One of the most popular current clichés is that "we have all gone mad about health and safety". The tabloid press appears to love nothing better than stories about a goldfish without a health certificate or the school that has cancelled its egg-and-spoon race. These same stories seldom mention that industrial accidents still occur and that, in some parts of the world, further attention to the conditions in which people live and work would be entirely positive.
However, the callous disregard for the safety of others that is expressed in the West is nothing compared with the lack of concern for others that many multinational companies have shown for populations in the global South. High on the list of disasters unleashed upon helpless people due to a refusal to take safety at work seriously is the tragedy in 1984 in the town of Bhopal, in which clouds of toxic gas escaped from a Union Carbide plant.
In the "accident" at Bhopal, thousands of people died and at least half a million others suffered debilitating and often long-term side effects. There is, as Suroopa Mukherjee found at the beginning of her research, neither a shortage of survivors to talk to nor an absence of literature and controversy about the event. But from the outset this superb book does more than represent the voices of those maimed or bereaved; it suggests that "the social costs of industrial progress have never really been calculated for the poor". The worst of it, as Mukherjee demonstrates, is that those most severely affected by the disaster were not represented in the subsequent legal battles about blame, responsibility and compensation. Rather, it was - and is - that what she describes as a "paper cloud" allowed Union Carbide to shelter under that ancient umbrella of "accidents will happen".
That same "paper cloud" included the decision to try the case against Union Carbide in India rather than in the US, a decision that considerably lengthened the progress of the trial and reduced the possibility of effective assistance to the victims. Yet even if the trial had been conducted in the US, questions about what, and who, were on trial would have remained.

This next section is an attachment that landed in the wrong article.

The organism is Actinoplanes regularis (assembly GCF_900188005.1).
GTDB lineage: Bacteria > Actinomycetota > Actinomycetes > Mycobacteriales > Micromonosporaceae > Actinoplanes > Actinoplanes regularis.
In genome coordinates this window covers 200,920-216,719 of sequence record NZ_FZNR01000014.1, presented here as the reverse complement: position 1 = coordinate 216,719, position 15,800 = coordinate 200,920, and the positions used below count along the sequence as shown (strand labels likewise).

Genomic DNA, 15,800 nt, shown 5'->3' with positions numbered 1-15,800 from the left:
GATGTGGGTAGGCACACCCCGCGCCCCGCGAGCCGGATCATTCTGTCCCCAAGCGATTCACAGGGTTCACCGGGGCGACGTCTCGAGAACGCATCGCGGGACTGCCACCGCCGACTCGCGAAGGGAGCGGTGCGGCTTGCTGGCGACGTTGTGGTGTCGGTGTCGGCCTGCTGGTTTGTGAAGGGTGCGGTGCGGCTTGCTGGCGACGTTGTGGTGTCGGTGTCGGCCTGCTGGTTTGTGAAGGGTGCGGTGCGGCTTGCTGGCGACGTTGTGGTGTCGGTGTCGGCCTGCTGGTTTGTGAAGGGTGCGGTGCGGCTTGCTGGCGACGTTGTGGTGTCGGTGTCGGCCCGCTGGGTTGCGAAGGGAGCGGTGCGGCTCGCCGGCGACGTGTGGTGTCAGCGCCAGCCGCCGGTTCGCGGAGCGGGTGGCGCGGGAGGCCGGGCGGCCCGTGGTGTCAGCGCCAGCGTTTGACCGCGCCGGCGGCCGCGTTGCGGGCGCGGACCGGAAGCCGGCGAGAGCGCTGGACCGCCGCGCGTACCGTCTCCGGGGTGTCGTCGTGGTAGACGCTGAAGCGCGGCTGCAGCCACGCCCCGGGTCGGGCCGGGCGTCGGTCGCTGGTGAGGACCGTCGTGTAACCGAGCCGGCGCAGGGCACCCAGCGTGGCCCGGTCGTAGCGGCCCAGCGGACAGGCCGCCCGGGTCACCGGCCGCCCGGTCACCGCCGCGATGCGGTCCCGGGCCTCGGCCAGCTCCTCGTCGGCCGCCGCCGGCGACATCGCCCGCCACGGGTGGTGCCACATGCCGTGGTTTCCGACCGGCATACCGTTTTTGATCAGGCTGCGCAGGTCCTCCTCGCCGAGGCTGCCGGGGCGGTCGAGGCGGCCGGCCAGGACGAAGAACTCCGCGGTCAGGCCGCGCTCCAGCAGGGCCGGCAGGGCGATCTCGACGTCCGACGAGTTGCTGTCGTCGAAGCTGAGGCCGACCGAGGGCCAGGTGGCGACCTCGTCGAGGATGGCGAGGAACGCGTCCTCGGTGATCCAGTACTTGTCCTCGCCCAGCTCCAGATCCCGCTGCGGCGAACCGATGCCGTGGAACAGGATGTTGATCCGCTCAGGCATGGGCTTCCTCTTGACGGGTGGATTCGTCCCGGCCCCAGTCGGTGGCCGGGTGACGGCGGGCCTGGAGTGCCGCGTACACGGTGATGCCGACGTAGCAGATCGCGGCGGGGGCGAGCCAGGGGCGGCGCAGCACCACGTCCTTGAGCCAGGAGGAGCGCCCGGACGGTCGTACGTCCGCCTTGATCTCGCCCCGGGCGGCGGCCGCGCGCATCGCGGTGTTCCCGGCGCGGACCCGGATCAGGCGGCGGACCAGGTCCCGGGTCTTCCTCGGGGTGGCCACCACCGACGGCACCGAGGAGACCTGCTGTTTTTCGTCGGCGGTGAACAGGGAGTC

In one sense, of course, there were apparently clear-cut cases where money could be paid to survivors or their families. On the other hand, as Mukherjee points out, "the Bhopal disaster entailed a total collapse of the social structure and breakdown of the family unit". The terms "social structure" and "family breakdown" do little to convey the individual misery that the gas leak caused; the oral history that is a central part of the book (and of the series of which it is a part) attest to the reality of the personal suffering and injury. At the same time, the book's latter chapters document the ways in which survivors have struggled for better futures, how affected individuals (in particular, women) have acquired new habits of resistance and autonomy, and how oral history itself can assist in the acts of both remembering and analysing the politics of the disaster.
It is the nature of these politics that is perhaps the core of this lucid and remarkable book, of which one of the most striking aspects is the author's sensitivity to the meaning of words such as "accident" and "responsibility", and the layers of duplicity hidden in corporate statements about "regret". As we might note, "accidents", despite many attempts to naturalise the term, are consequences of social events and choices. It is all too easy - albeit foolish, in an age post-Robert Maxwell and other perpetrators of financial fraud - to assume that corporate crime is somehow physically harmless and that the mugging and/or assault is "only" metaphorical. This study demonstrates vividly that corporate lack of responsibility is anything but.
But over and above that point, Surviving Bhopal has two major strengths: its recognition of the complicity between global corporations and local elites, and the dangerous consequences of neoliberal exhortations to industrial growth in contexts without adequate, let alone rigorous, safety regulations. Every time an individual Western voice mocks health and safety legislation, or preaches a libertarian agenda about the perils of "risk aversion", attempts to avert further tragedies on such a scale are undermined. In the case of Bhopal, there are elements of consolation to be drawn from the disaster, but those positive outcomes are also a testament to what need never have happened.
Surviving Bhopal: Dancing Bodies, Written Texts, and Oral Testimonials of Women in the Wake of an Industrial Disaster
By Suroopa Mukherjee
Palgrave Macmillan, 224pp, £52.00
Published 14 May 2010